Probably the most intriguing conflation of the Cold War with the West’s current challenge from Islamic fundamentalism was George W. Bush’s pronouncement that Iraq, Iran and North Korea constituted an “axis of evil”—an obvious throwback to Reagan’s controversial characterization of the Soviet Union as an “evil empire.” Herein we see the fundamental contrast between America’s Cold War adversary and today’s far different Islamic fundamentalism. The Cold War was a war of ideology, waged against a secular dogma divorced from the cultural heritage of any civilization or nation. With brutal efficiency, it superimposed itself upon the culture of civilizations and nations, smothering those cultural traditions in the name of an artificial world outlook. If this isn’t civic evil, then the word has no meaning.
Islamic fundamentalism emanates from the culture of Islam. It can be seen as a perversion of that culture but also as an inevitable outgrowth of that culture—what German historian Oswald Spengler called the Magian civilization—at this particular point in its historical development. Either way, it has perpetrated plenty of evil acts. But it can’t be divorced from the definitional struggles within Islam and hence can’t be divorced from Islam. Nor can it be divorced from the historical lesson that Samuel P. Huntington so brilliantly demonstrated—namely, that civilizational clashes are most likely to be brutal, bloody and persistent because they concern the fundamental identities of peoples. Hence they are not easily adjudicated or negotiated away.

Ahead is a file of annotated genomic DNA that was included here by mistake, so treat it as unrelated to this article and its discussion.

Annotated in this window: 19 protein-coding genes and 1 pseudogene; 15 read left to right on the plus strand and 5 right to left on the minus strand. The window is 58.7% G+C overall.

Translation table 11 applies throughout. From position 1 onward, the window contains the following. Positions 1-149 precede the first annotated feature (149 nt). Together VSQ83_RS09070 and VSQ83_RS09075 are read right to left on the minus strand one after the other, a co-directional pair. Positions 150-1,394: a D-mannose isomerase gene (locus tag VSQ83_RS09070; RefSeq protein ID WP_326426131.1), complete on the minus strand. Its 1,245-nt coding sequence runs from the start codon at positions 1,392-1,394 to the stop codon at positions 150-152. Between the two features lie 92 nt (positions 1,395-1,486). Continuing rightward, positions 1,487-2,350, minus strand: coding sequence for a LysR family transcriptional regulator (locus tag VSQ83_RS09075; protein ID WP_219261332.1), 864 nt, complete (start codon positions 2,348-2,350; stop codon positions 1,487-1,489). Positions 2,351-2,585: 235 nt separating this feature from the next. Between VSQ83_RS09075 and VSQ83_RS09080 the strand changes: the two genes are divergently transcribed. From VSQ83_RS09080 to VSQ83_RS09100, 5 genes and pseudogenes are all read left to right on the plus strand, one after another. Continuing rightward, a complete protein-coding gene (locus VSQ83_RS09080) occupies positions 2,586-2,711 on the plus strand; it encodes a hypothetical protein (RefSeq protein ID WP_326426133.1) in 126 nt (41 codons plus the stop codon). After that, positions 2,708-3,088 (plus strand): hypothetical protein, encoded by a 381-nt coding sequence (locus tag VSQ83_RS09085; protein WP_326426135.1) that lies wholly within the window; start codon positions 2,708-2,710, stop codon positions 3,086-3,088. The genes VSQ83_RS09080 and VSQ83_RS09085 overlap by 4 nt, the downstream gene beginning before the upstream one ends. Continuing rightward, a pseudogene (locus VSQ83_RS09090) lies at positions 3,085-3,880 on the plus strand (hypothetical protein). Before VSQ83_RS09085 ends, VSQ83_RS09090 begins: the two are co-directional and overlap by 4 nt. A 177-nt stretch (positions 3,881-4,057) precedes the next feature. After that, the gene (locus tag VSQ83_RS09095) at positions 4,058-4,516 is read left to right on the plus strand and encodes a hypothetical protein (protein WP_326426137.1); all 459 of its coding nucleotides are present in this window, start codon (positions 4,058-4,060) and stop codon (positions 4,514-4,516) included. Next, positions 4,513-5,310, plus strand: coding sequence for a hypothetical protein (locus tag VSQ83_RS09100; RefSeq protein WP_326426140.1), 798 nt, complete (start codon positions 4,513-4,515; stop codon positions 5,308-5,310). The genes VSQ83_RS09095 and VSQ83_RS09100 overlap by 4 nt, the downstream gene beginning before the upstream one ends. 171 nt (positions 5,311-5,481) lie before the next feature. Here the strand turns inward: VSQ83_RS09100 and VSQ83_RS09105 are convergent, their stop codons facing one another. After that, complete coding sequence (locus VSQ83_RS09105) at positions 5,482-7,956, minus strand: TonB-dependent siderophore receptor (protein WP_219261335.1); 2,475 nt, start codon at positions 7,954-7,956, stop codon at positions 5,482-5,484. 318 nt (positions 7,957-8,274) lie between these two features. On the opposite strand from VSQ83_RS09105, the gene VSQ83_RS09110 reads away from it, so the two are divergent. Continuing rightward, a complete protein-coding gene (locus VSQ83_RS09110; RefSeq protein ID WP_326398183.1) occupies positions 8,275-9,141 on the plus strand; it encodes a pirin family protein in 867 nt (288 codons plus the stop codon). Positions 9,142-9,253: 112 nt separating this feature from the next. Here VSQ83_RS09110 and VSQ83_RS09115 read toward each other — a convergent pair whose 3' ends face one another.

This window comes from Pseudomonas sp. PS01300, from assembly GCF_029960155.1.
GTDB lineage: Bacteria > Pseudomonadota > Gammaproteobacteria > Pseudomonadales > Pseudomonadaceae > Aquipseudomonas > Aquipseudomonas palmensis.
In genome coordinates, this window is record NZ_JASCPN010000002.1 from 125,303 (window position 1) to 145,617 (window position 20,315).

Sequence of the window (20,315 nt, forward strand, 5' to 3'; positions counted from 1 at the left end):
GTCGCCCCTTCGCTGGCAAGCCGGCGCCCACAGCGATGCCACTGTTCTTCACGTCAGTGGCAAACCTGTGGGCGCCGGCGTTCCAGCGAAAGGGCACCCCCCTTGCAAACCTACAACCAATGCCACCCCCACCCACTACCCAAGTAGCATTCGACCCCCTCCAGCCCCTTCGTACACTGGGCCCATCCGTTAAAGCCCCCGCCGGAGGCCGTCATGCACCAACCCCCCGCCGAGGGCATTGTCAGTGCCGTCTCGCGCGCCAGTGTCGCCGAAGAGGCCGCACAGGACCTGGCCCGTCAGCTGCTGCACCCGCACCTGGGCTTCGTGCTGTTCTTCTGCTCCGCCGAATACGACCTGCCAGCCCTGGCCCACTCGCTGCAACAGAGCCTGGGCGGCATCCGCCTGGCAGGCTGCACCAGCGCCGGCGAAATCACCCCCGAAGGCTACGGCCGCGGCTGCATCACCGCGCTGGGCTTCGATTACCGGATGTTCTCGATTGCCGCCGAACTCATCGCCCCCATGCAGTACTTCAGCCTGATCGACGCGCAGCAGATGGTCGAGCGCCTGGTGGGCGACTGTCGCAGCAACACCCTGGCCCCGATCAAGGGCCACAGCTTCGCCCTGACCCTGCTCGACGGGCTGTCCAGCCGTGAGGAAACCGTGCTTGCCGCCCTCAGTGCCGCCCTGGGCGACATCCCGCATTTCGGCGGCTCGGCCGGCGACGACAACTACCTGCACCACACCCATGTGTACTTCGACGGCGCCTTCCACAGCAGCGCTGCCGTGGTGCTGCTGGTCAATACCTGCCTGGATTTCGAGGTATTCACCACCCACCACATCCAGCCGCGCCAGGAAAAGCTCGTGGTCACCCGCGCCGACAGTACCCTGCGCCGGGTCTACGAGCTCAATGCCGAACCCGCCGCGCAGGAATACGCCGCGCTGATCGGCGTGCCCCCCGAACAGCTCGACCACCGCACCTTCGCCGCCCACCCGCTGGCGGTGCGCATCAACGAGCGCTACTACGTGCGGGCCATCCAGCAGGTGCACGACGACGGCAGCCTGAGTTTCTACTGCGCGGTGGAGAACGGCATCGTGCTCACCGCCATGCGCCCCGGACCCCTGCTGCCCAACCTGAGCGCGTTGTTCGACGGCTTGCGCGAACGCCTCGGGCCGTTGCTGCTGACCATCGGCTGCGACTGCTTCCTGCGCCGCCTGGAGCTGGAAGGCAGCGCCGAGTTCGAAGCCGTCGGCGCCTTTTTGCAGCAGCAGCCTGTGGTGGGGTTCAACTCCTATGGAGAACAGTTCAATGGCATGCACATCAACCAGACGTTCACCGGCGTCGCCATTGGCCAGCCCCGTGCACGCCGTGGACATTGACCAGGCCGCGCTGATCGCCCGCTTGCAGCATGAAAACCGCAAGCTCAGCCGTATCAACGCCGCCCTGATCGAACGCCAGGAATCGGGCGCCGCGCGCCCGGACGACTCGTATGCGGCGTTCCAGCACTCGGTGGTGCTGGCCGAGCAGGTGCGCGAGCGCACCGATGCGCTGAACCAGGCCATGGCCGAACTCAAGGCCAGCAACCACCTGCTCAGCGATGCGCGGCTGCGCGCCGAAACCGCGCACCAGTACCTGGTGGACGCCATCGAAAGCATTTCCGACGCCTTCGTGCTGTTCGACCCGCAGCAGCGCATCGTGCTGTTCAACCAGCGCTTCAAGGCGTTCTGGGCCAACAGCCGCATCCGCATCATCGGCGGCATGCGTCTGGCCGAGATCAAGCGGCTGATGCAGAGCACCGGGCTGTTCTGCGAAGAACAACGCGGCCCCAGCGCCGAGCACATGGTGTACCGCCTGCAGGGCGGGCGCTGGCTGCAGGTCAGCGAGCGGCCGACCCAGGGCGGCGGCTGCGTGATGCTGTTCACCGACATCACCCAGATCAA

And so it should be clear that, if America’s patient and measured realism was the right formula for the ideological struggle of the Cold War, which ultimately was about power and the will to use it, then it is even more apt for today’s civilizational confrontation, which is about emotional issues of cultural identity. And no effort to recast Ronald Reagan or redefine Reaganism will change that reality.
Robert W. Merry is editor of The National Interest and the author of books on American history and foreign policy.Image: Pullquote: The West’s Cold War victory was a triumph of foreign-policy realism, not neocon pugnacity. It came about through measured, deliberate decision making over decades.Essay Types: The Realist